sociologically


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so·ci·ol·o·gy

 (sō′sē-ŏl′ə-jē, -shē-)
n.
1. The study of human social behavior, especially the study of the origins, organization, institutions, and development of human society.
2. Analysis of a social institution or societal segment as a self-contained entity or in relation to society as a whole.

[French sociologie : socio-, socio- + -logie, study (from Greek -logiā; see -logy).]

so′ci·o·log′ic (-ə-lŏj′ĭk), so′ci·o·log′i·cal (-ĭ-kəl) adj.
so′ci·o·log′i·cal·ly adv.
so′ci·ol′o·gist n.
ThesaurusAntonymsRelated WordsSynonymsLegend:
Adv.1.sociologically - with regard to sociology; "sociologically speaking, this is an interesting phenomenon"
Translations
sociologiquement

sociologically

[ˌsəʊsɪəˈlɒdʒɪkəlɪ] ADVsociológicamente

sociologically

advsoziologisch; sociologically speakingin soziologischer Hinsicht
References in periodicals archive ?
4) Sociologically speaking, the Justice and Development Party (AKP) will need controlled tension and fear in order to draw on the loyalty of its 49-percent electorate.
And people who thought they were sociologically stable are finding themselves poorer.
Scholar texts don't have nearly the same impact on teaching students to think more sociologically than 'Outliers,'" said Lee.
Great Britain thinks that being a member of the EU is hurting her both economically and sociologically and is strongly considering a referendum for departure; surely the EU wouldn't want to lose an important member such as the Great Britain, especially during these difficult times.
That is why social networks have always wanted to know its users by segmenting them sociologically, geographically and most importantly by knowing their tastes and interests.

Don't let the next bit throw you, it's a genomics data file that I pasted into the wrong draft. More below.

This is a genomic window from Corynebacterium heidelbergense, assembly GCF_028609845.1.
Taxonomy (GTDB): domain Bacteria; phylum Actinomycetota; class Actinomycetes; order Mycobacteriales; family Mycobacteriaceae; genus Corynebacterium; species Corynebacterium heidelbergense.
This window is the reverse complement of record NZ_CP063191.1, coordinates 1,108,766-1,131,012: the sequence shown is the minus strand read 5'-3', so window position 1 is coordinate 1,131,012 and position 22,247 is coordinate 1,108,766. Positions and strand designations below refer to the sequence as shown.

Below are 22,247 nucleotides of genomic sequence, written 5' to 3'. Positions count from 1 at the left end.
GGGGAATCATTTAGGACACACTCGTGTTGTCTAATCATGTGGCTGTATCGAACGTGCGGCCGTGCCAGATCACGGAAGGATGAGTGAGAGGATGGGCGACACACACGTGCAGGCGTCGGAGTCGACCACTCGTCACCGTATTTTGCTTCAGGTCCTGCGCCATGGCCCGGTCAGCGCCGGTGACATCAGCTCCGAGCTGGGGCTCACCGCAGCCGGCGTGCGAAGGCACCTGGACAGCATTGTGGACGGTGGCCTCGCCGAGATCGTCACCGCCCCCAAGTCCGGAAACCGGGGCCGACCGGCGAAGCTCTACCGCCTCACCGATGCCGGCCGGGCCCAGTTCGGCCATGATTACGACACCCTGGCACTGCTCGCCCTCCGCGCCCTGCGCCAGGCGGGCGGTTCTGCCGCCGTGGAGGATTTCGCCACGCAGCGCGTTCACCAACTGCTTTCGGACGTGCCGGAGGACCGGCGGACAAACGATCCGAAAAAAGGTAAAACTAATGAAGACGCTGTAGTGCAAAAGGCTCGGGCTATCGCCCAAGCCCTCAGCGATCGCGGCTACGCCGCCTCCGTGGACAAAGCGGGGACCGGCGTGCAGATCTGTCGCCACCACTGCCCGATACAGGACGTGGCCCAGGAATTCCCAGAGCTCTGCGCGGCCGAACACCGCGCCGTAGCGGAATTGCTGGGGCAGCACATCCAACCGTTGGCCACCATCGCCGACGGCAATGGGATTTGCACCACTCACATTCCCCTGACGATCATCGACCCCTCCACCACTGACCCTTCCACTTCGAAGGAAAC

The polls are India's statement of intent that a country so diverse -- politically, sociologically, culturally and religiously -- can carry out the largest democratic exercise in the world in the quest for appointing representatives in government.
Festivities have always played an important role sociologically and modern ones like the DSF still do to this day.
On the one hand, the option for the poor requires theological determination of poverty and of "the poor"; on the other hand, the manifold, sociologically complex character of real-world poverty defies totalizing description.
But the discussion thus far, while valuable sociologically (and mostly in a Kuhnian way, addressing discrepancies between the linear model and how innovation actually occurs in the lab), provides no new insight for research policy design and implementation.
The Huffington Post said: "If you're after something thought-provoking and sociologically investigative, check out instead Channel 4's 'Crazy About One Direction'.
Some read denominationalism precariously and provisionally as a fundamental ecclesiological imperative, while others eschew the concept, and still others access but reject the ecumenical viability of reading denomination sociologically.